I open a MSI database view using MsiDatabaseOpenView followed by a call to MsiViewExecute. Then do I need to call MsiViewClose even if I do make a call to MsiCloseHandle? Will MsiCloseHandle not call MsiViewClose (or do something to close all required handles internally)?

The actual reason why I'm asking this: There is a class PMSIHANDLE which is recommended instead of manually closing the handles (destructor will call MsiCloseHandle - source code visible in VS). So when I open the view using MsiDatabaseOpenView and wrap the handle in PMSIHANDLE, I am relieved from calling MsiCloseHandle, but I must(?) call MsiViewClose!?

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    To speed things up I like to pillage github for stuff like this (old code that can be tweaked). Saves time I think. Here is a query. First hit (Apress/def-guid-to-win-installer) is from Phil Wilson. MSI MVP back in the day and author of The Definitive Guide to Windows Installer. Reliable information (download link). – Stein Åsmul Apr 24 at 11:25
  • @SteinÅsmul Even Phil is not perfect. Actually I think this code even leaks a handle, because he is missing a MsiCloseHandle(hView) at the end of the code. He is doing it right the first time at line 53 though, so this seems to be a simple oversight. The MsiViewClose() calls are obsolete there, but they do no harm. – zett42 Apr 24 at 21:29
  • I am not a C++ expert. Not sure Phil himself has control over that repository, or else you could submit a change for him to review? Community input is how open source gets better I suppose. I use tools to help me with C++. I think there are too many things to mess up - too much to remember. Are there any online analyzers for C++ code (that are any good), like there is for html? (not important, just came to mind). – Stein Åsmul Apr 25 at 11:14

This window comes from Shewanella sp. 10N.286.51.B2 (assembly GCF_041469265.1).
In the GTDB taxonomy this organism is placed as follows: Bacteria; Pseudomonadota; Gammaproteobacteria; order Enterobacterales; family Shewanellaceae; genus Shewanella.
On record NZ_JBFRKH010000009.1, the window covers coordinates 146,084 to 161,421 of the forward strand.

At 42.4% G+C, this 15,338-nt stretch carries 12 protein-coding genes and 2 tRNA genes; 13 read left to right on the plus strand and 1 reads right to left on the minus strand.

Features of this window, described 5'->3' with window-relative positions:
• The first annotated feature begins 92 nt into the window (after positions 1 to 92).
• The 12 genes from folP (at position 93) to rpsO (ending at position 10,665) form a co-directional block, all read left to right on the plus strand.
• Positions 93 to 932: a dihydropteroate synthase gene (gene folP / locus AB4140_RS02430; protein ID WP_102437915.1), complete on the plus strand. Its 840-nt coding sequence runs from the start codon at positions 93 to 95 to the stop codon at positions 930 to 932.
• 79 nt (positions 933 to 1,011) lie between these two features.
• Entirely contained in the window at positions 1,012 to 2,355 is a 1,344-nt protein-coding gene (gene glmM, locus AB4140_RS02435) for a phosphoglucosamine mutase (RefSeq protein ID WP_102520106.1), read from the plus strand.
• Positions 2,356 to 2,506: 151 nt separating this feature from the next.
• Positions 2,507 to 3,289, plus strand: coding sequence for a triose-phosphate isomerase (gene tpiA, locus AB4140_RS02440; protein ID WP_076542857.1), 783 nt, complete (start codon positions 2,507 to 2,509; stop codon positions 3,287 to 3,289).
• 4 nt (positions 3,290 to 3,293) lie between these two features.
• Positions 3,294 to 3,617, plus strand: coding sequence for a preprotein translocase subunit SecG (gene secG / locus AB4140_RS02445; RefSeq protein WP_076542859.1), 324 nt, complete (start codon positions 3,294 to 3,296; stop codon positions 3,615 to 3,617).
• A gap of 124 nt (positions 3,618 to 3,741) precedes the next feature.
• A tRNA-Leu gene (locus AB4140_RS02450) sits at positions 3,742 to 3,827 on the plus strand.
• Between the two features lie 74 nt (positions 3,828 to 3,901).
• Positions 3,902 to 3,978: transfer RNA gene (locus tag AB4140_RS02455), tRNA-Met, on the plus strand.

MsiViewClose() is not required to close the handle. It is only required, if you want to run MsiViewExecute() on the same view again, which can be useful to pass different parameters to a parameterized SQL query. This is stated in the remarks of the documentation:

The MsiViewClose function must be called before the MsiViewExecute function is called again on the view, unless all rows of the result set have been obtained with the MsiViewFetch function.

In the most common use case, where you only do a single MsiViewExecute() call for a given view, you don't need to call MsiViewClose():

UINT res = MsiDatabaseOpenViewW( hDatabase, L"SELECT * FROM `File`", &pView );
if( res == ERROR_SUCCESS )
    res = MsiViewExecute( pView, nullptr );
// Destructor of PMSIHANDLE calls MsiCloseHandle()

Side Notes

From a modern C++ point of view, PMSIHANDLE appears to be badly designed. For one, it provides no protection against accidentally copying of a handle, which would result in calling MsiViewClose() twice on the same handle. Also while the implicit conversion to MSIHANDLE* can be convenient, it is also dangerous because it makes it possible to accidentally overwrite an existing handle, without closing it first.

Here is an alternative to PMSIHANDLE based on C++11s std::unique_ptr:

// A deleter for MSIHANDLE.
struct MsiHandleDeleter
    // This alias enables us to actually store values of type MSIHANDLE in the unique_ptr
    // (by default it would be MSIHANDLE*).
    using pointer = MSIHANDLE;

    void operator()( MSIHANDLE h ) const { if( h ) ::MsiCloseHandle( h ); }

// A RAII wrapper for MSI handle. The destructor automatically closes the handle, if not 0.
using UniqueMsiHandle = std::unique_ptr< MSIHANDLE, MsiHandleDeleter >;

Usage example:

UniqueMsiHandle record{ ::MsiCreateRecord( 1 ) };
::MsiRecordSetInteger( record.get(), 1, 42 );
// Destructor takes care of calling MsiCloseHandle(), just like PMSIHANDLE.

Compared to PMSIHANDLE it's more cumbersome to use it with functions that have MSIHANDLE* out parameters, but this can easily be remedied by creating wrapper functions or classes that work with UnqiueMsiHandle.


  • Less ways to do things wrong.
  • Clear ownership and moveability.
  • Everyone who is used to std::unique_ptr will immediately understand the semantics of UniqueMsiHandle.
  • Yes. PMSIHANDLE has many flaws (obvious is the bad name). – Ajay Apr 24 at 9:07
  • Yeah, PMSIHANDLE was designed back in 1995. C++ wasn't modern yet. :) – Rob Mensching Apr 24 at 12:15
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    "You were there... In the fires of mount Doom... Thousands of days ago..." :-). – Stein Åsmul Apr 24 at 12:41
  • @Rob I feel a bit ashamed for criticising without providing an alternative. Fixed. :) – zett42 Apr 24 at 20:59

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